A recent multi-institutional analysis from Campi and colleagues assessed the proportion of patients undergoing urologic oncology surgery who had “nondeferrable” indications for treatment.22 The authors identified 2387 patients undergoing radical cystectomy, radical nephroureterectomy, nephrectomy, and radical prostatectomy in the past 12 months at San Luigi Hospital in Turin, San Raffaele Hospital in Milan, and Careggi Hospital in Florence. Assessing patients undergoing radical cystectomy, the authors considered all cases “nondeferrable”. Radical cystectomy comprised 36.2% of all so-called high-priority or nondeferrable cases. They also noted that a large proportion of these patients (50%) are at elevated perioperative risk (defined at American Society of Anesthesiologists score ≥ 3).
In the context of non-muscle invasive disease, delays appear to be significantly more likely to cause harm in patients with high-grade than low-grade disease. However, the evidence base in non-muscle invasive disease is much weaker than for muscle-invasive bladder cancer.
However, when considering delays in performing TURBT, it is not always apparent whether the patient has non-muscle invasive or muscle-invasive disease. Wallace and colleagues examined delays throughout the trajectory of patients with a new diagnosis of urothelial carcinoma, including a preponderance of non-muscle invasive disease (pTa = 51% and pT1 = 22%).23 The authors divided delays in the evaluation of these patients into three: from initial symptom onset to general practitioner presentation (patient-derived delay), from general practitioner presentation to hospital referral (general practitioner-derived delay), and from hospital referral to TURBT (hospital-derived delay). Shorter delays from initial symptom onset to general practitioner presentation were associated with lower tumor stage and improved five-year survival. In this analysis, the authors dichotomized this patient-derived delay at 14 days. Notably, patients with shorter general practitioner-derived delay had worse survival, likely reflecting a selection bias in which patients with particularly worrisome presentations received expedited care. Finally, hospital-derived delays were not significantly associated with survival, whether adjusted for tumor stage or not. When considered in aggregate, total delays from initial symptom onset to TURBT were not significantly associated with survival.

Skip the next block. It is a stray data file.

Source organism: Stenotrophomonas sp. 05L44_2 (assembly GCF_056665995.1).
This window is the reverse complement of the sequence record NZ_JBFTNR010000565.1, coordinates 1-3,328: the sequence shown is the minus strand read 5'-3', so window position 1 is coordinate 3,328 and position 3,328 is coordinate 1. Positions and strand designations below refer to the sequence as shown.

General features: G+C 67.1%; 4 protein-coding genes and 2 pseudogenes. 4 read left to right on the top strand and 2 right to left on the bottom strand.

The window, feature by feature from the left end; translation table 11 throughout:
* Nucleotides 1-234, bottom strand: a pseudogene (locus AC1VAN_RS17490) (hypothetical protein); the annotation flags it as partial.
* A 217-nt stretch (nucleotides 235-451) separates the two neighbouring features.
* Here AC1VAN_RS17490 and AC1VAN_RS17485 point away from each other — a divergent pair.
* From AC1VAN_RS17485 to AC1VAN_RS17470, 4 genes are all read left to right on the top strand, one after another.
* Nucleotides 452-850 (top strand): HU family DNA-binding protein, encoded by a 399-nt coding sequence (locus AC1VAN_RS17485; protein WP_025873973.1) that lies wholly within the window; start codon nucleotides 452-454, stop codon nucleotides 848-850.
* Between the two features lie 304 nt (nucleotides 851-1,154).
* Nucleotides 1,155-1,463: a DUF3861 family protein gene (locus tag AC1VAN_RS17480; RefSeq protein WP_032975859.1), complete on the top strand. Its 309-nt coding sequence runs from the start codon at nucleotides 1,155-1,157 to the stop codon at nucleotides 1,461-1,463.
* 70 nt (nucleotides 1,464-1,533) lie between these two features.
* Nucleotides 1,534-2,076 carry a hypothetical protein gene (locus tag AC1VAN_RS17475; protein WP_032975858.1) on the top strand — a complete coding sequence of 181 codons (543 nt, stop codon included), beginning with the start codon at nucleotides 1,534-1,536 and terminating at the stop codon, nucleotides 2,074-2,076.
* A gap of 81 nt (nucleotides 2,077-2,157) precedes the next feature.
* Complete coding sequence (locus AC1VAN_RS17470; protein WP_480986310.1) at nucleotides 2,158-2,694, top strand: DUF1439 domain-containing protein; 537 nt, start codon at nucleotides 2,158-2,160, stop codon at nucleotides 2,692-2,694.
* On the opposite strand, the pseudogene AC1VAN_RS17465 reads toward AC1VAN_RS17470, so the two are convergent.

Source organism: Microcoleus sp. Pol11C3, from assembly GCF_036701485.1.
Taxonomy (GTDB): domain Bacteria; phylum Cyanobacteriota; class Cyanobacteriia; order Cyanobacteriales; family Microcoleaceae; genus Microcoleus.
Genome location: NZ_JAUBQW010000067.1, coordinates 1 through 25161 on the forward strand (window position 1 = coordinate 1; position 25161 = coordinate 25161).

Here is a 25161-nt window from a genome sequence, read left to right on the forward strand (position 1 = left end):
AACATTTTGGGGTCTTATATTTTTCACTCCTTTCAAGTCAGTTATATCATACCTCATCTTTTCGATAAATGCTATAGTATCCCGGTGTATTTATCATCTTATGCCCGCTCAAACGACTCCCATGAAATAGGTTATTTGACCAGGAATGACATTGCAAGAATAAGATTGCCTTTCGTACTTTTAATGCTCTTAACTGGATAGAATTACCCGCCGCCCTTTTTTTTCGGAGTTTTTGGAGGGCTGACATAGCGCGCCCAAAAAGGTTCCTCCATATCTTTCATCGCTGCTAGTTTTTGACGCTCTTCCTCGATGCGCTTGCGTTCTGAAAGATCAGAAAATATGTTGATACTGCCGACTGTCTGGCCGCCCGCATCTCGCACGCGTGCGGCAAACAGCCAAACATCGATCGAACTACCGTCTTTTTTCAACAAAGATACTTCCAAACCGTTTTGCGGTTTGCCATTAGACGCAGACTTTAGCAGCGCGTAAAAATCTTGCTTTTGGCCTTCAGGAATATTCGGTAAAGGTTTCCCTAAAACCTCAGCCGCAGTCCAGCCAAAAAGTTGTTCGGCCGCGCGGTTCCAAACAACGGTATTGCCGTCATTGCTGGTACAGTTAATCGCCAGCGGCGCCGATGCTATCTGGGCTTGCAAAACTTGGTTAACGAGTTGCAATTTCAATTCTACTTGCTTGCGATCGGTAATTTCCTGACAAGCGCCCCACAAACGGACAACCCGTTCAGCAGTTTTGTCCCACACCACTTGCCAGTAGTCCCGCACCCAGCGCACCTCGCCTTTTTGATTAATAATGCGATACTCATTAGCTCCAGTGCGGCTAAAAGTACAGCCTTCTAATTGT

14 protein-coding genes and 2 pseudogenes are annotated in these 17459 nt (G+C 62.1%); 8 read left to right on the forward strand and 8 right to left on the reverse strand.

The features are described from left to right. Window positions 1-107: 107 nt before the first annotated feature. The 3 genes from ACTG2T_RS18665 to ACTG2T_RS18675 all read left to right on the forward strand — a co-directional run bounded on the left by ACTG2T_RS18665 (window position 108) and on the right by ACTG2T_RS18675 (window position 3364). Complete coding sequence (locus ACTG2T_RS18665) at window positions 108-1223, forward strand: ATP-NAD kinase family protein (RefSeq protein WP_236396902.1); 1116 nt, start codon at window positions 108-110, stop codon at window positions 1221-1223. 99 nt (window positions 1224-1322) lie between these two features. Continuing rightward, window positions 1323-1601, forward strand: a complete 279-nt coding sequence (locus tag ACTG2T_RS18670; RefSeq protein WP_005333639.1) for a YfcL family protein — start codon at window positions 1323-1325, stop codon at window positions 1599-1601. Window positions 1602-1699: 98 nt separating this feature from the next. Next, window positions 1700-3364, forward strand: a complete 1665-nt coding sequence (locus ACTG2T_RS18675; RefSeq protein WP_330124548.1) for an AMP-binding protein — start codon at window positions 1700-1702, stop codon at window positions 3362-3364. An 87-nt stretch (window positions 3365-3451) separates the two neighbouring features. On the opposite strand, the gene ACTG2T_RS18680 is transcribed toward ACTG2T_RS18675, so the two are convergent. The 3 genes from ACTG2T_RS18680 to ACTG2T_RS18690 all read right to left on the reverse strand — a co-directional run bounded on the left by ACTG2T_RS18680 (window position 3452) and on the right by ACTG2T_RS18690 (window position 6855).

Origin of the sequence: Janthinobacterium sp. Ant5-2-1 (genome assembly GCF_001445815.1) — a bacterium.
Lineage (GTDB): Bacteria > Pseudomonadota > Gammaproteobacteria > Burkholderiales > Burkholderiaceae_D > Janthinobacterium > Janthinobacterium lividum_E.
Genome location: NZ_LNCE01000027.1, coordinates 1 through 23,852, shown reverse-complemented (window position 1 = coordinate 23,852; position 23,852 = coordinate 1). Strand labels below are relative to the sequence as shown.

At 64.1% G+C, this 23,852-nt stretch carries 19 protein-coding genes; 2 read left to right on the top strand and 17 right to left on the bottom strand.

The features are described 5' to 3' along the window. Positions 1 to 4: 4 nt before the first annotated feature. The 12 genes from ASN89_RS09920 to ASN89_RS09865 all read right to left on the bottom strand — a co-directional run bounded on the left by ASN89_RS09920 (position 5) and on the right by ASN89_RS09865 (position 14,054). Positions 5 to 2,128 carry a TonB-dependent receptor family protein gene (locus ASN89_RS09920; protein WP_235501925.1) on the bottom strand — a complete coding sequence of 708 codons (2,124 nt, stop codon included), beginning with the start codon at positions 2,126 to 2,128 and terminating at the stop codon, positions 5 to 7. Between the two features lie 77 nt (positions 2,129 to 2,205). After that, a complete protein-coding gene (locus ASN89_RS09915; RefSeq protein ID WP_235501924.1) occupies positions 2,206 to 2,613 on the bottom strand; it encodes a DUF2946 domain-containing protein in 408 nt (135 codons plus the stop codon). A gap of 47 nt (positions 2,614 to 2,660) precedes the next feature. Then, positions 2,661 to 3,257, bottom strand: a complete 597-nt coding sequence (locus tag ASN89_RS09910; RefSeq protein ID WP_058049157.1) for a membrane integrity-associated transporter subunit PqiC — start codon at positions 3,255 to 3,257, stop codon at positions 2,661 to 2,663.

During the COVID-19 pandemic, there will be regional variations in the risk of infection and availability of resources, both with regards to medical treatment and operating room availability. Expert recommendations from the pre-published paper in European Urology suggest it is reasonable that patients with high-grade NMIBC should undergo induction BCG and maintenance therapy if possible. For high-risk NMIBC, radical cystectomy should still be offered if the resources are feasible and the patient’s comorbidity profile does not place them at higher post-operative COVID-19 risk. Based on the available literature, delays in radical cystectomy of up to three months may be safe for muscle-invasive bladder cancer. However, clinicians should prioritize high-grade bladder cancer (NMIBC and muscle-invasive) over other urologic oncology procedures during COVID-19 restrictions.
Written by: Christopher J.D. Wallis, MD, PhD, Instructor in Urology, Vanderbilt University Medical Center, Nashville, Tennessee; Zachary Klaassen, MD, MSc, Assistant Professor of Urology, Georgia Cancer Center, Augusta University/Medical College of Georgia, Atlanta, Georgia
Published Date: April 20th, 2020